There are a handful of names for 3,4-methylenedioxymethamphetamine (MDMA), including: E, X, XTC, Rolls, Adam, Molly and Ecstasy. The pro-drug website Erowid noted it is one of the most popular recreational psychoactives, known for its euphoric, stimulant and empathogenic (feelings of oneness, emotional openness, empathy or sympathy) effects. This last effect indicates it has a past and current history of use in psychotherapy. But when you see a warning that, “Ecstasy tablets are notoriously impure, often containing chemicals other than MDMA,” be forewarned you may not be actually using MDMA.

The MDMA timeline on Erowid indicated MDMA was first synthesized and patented by Merck Pharmaceuticals in 1912. And the first animal testing of MDMA occurred at Merck in 1927. An article titled, ‘The Origin of MDMA (“Ecstasy”)’ indicated the 1912 Merck patent was a procedural patent, meaning MDMA was a precursor compound for another therapeutic and was not isolated as a drug in its own right. “Obviously, it was never intended for sale. MDMA was not tested pharmacologically in 1912.” The 1927 experiments were only aimed at exploring the potential pharmacological actions of MDMA. You can also read about MDMA and it history here on Wikipedia.

The first scientific paper on MDMA wasn’t published until 1960—in Polish. Alexander Shulgin resynthesized MDMA in 1965 while working at Dole Pharmaceuticals, but did not try it on himself at this time. Between 1967 and 1975 there were reports of small underground batches of MDMA being used recreationally, but Erowid said it had no clear documentation of its use before the mid 1970s. It didn’t become widely available as a street drug until around 1977.

Schulgin first heard of the psychoactive effects of MDMA from a student, and he tried it himself in September of 1976. He then reported on MDMA at a conference in December of 1976. Along with David Nichols, Schulgin wrote and published a report on the drug’s psychoactive effects in 1978. They described MDMA as inducing “’an easily controlled altered state of consciousness with emotional and sensual overtones”’ comparable ‘to marijuana, to psilocybin devoid of the hallucinatory component, or to low levels of MDA.’” Schugin referred to MDMA as “window”, because it allowed users to strip away habits and perceive the world clearly.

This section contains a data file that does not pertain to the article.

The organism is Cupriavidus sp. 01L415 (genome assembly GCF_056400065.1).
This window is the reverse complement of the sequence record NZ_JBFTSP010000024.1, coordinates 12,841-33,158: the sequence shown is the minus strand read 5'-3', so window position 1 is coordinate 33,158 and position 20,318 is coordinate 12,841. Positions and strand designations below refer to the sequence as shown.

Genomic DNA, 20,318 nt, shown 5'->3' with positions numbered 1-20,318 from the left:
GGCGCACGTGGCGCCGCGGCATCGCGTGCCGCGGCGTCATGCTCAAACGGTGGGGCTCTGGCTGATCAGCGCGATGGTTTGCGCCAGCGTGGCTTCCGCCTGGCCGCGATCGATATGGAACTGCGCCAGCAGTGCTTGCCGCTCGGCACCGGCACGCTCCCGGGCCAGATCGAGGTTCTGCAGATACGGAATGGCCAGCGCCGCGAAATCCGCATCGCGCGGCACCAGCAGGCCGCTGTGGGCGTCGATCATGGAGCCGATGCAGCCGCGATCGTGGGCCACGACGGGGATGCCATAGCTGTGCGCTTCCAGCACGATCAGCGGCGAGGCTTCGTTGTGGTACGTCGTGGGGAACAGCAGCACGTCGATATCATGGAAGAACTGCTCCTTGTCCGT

Because of its disinhibiting effects, Schulgin thought it could be useful in psychotherapy, so in 1977 he gave some to Leo Zeff, a psychotherapist. Zeff was so impressed with the effects, he came out of semi-retirement to promote its therapeutic use. Reportedly, he eventually trained an estimated four thousand therapists in the therapeutic use of MDMA. Zeff referred to MDMA as “Adam”, as he saw it putting users into a state of “primordial innocence.” It is believed that MDMA eliminates fear and increases communication in therapeutic users.

Concerned that MDMA would become an illegal substance like LSD and mescaline, early advocates tried unsuccessfully to restrict the available information and use of MDMA while they conducted informal research on its properties. By the late 1970s, there was a small recreational market for MDMA. By the early 1980s, it began to take hold as a “club drug” in places like Studio 54.

In 1984, Michael Clegg put together some financial backing, coined the term “Ecstasy” for MDMA, and mass-produced it in a Texas lab. “Ecstasy parties” were advertised at bars and discos. MDMA use quickly became a common sight on college campuses. “By May 1985, MDMA use was widespread in California, Texas, southern Florida, and the northeastern United States.”

Concern over the recreational use of MDMA resulted in its temporary placement as a Schedule I controlled substance on July 1, 1985. As a result of a hearing challenging the placement of MDMA as a Schedule I controlled substance, it was removed from its Schedule I status because of an improper procedure when it was originally scheduled on December 22, 1987. Within a short period of time, the DEA administrator reclassified MDMA as Schedule I, and it was permanently placed as a Schedule I controlled substance on March 23, 1988.

Ecstasy has remained a common recreational substance, particularly at dance clubs and raves. But it also persisted as a potential psychotherapeutic agent. The non-profit organization MAPS—Multidisciplinary Association for Psychedelic Studies—is currently funding clinical trials of MDMA as a “tool to assist psychotherapy” in the treatment of PTSD. Rick Doblin, the executive director of MAPS, founded it in 1986. His pre-MAPS organization, Earth Metabolic Design, held a conference on MDMA in March of 1985, in the midst of the fight over whether MDMA should become an illicit controlled substance.